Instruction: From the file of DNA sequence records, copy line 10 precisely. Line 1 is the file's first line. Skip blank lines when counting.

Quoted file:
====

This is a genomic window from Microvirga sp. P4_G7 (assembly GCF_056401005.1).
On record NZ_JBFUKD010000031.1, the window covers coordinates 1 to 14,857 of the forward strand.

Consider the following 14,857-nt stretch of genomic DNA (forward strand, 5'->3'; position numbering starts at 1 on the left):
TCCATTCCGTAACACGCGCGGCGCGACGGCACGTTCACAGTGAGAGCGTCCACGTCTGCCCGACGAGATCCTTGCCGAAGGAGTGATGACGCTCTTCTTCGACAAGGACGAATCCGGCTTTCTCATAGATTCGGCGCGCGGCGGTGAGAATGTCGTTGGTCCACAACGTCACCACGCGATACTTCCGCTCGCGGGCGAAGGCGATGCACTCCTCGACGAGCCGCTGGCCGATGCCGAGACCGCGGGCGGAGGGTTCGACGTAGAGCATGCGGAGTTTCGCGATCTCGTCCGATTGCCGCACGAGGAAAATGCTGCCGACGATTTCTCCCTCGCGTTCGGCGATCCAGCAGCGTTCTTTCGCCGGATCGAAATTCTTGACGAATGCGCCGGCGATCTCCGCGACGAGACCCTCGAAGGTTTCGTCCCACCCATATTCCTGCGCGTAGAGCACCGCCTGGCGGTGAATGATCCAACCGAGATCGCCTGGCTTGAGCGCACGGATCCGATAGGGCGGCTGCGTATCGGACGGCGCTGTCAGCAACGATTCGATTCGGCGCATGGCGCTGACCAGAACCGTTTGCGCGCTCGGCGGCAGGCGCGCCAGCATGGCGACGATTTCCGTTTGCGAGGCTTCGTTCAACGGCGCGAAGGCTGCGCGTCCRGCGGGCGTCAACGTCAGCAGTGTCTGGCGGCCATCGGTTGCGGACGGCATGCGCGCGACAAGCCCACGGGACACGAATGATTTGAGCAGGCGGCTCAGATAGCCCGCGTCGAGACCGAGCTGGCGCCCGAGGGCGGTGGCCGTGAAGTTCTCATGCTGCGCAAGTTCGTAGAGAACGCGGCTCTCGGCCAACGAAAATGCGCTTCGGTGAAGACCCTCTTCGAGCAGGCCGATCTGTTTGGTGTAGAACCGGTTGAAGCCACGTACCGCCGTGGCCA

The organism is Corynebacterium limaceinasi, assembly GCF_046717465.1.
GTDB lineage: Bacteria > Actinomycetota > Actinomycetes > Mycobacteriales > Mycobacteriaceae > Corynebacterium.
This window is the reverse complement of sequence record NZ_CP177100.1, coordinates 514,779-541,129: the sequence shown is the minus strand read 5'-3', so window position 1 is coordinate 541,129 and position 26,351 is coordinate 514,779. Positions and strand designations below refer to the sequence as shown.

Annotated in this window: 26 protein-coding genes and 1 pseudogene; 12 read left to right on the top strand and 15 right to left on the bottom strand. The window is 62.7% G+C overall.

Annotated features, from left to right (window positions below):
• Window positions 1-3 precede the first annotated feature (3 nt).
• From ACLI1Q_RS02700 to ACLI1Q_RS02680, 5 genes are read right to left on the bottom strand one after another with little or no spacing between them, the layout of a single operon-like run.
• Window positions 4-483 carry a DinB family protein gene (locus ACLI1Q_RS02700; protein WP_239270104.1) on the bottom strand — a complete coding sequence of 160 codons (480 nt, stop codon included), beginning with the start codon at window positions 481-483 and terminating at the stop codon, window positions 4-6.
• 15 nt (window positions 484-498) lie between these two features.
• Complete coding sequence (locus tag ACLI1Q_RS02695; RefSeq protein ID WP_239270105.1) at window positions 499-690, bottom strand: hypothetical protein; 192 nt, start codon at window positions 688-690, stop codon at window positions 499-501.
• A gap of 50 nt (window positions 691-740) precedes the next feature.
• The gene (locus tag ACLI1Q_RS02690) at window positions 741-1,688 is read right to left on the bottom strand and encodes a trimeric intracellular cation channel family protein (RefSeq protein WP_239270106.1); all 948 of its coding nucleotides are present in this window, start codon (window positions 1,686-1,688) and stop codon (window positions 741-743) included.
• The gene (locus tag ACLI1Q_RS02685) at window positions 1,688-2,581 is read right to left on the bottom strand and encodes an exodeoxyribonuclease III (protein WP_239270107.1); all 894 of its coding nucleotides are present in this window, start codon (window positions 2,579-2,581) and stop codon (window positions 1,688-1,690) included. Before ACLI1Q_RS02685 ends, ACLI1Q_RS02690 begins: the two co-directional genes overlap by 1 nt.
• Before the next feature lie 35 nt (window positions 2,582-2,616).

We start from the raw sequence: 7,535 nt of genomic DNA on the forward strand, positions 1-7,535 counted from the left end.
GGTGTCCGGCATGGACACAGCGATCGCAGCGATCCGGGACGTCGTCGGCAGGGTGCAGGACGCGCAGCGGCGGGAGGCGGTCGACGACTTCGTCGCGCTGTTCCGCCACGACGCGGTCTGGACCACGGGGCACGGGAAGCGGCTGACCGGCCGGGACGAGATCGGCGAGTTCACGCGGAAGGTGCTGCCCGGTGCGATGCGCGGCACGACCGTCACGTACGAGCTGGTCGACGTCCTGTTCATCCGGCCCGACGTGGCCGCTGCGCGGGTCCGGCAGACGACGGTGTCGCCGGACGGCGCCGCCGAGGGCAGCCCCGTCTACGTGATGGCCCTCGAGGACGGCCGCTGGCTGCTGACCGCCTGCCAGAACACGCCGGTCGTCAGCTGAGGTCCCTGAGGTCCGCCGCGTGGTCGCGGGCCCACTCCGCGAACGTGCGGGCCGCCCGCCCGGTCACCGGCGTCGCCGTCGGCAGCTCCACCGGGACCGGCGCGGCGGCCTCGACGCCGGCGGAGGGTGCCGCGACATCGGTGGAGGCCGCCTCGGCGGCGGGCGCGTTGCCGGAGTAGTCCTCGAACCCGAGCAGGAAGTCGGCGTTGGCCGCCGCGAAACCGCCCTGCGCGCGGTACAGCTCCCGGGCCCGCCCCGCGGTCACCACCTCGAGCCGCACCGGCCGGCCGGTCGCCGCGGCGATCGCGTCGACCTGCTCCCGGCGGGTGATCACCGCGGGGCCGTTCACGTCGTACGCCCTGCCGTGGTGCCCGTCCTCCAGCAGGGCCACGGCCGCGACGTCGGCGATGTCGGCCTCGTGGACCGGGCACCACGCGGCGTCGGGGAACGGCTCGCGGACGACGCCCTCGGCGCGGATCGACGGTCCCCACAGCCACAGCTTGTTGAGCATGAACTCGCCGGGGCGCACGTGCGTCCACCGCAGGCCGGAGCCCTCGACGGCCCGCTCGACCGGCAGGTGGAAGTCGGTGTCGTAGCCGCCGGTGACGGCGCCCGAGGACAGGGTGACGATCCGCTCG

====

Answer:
• Window positions 1-3 precede the first annotated feature (3 nt).